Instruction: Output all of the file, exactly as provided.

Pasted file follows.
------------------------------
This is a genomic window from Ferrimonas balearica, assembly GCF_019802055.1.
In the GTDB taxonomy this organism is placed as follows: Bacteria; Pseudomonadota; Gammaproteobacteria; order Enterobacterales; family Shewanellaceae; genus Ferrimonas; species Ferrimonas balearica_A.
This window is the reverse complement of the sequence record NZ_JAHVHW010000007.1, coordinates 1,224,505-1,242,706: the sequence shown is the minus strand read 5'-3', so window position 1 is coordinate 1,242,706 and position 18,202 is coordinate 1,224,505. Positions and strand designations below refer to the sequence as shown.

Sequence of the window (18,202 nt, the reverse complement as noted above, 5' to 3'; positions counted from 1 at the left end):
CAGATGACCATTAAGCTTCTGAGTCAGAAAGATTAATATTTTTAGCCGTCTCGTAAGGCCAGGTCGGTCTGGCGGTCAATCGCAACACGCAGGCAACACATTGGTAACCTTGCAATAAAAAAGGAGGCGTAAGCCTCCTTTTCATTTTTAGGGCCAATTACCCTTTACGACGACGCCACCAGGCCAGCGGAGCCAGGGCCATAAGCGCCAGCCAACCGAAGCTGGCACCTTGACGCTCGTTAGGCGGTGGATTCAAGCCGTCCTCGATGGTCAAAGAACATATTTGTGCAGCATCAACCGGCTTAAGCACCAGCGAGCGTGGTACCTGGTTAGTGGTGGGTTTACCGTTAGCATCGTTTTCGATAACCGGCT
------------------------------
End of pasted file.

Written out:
This is a genomic window from Ferrimonas balearica, assembly GCF_019802055.1.
In the GTDB taxonomy this organism is placed as follows: Bacteria; Pseudomonadota; Gammaproteobacteria; order Enterobacterales; family Shewanellaceae; genus Ferrimonas; species Ferrimonas balearica_A.
This window is the reverse complement of the sequence record NZ_JAHVHW010000007.1, coordinates 1,224,505-1,242,706: the sequence shown is the minus strand read 5'-3', so window position 1 is coordinate 1,242,706 and position 18,202 is coordinate 1,224,505. Positions and strand designations below refer to the sequence as shown.

Sequence of the window (18,202 nt, the reverse complement as noted above, 5' to 3'; positions counted from 1 at the left end):
CAGATGACCATTAAGCTTCTGAGTCAGAAAGATTAATATTTTTAGCCGTCTCGTAAGGCCAGGTCGGTCTGGCGGTCAATCGCAACACGCAGGCAACACATTGGTAACCTTGCAATAAAAAAGGAGGCGTAAGCCTCCTTTTCATTTTTAGGGCCAATTACCCTTTACGACGACGCCACCAGGCCAGCGGAGCCAGGGCCATAAGCGCCAGCCAACCGAAGCTGGCACCTTGACGCTCGTTAGGCGGTGGATTCAAGCCGTCCTCGATGGTCAAAGAACATATTTGTGCAGCATCAACCGGCTTAAGCACCAGCGAGCGTGGTACCTGGTTAGTGGTGGGTTTACCGTTAGCATCGTTTTCGATAACCGGCT